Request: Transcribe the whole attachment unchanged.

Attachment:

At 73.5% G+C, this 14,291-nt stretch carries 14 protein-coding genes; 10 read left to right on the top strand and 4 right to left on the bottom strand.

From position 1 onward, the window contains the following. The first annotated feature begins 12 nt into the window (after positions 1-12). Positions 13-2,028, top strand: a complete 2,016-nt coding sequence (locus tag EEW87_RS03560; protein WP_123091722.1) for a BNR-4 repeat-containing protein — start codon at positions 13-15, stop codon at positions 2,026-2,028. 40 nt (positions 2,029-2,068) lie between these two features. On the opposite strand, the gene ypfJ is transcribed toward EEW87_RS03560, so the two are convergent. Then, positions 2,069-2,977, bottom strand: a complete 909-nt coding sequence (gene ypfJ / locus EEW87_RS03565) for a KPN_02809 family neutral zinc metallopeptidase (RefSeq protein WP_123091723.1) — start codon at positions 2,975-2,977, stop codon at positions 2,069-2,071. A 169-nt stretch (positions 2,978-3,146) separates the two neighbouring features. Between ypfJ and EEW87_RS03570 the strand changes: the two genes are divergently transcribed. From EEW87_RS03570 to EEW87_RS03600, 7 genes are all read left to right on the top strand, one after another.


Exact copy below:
At 73.5% G+C, this 14,291-nt stretch carries 14 protein-coding genes; 10 read left to right on the top strand and 4 right to left on the bottom strand.

From position 1 onward, the window contains the following. The first annotated feature begins 12 nt into the window (after positions 1-12). Positions 13-2,028, top strand: a complete 2,016-nt coding sequence (locus tag EEW87_RS03560; protein WP_123091722.1) for a BNR-4 repeat-containing protein — start codon at positions 13-15, stop codon at positions 2,026-2,028. 40 nt (positions 2,029-2,068) lie between these two features. On the opposite strand, the gene ypfJ is transcribed toward EEW87_RS03560, so the two are convergent. Then, positions 2,069-2,977, bottom strand: a complete 909-nt coding sequence (gene ypfJ / locus EEW87_RS03565) for a KPN_02809 family neutral zinc metallopeptidase (RefSeq protein WP_123091723.1) — start codon at positions 2,975-2,977, stop codon at positions 2,069-2,071. A 169-nt stretch (positions 2,978-3,146) separates the two neighbouring features. Between ypfJ and EEW87_RS03570 the strand changes: the two genes are divergently transcribed. From EEW87_RS03570 to EEW87_RS03600, 7 genes are all read left to right on the top strand, one after another.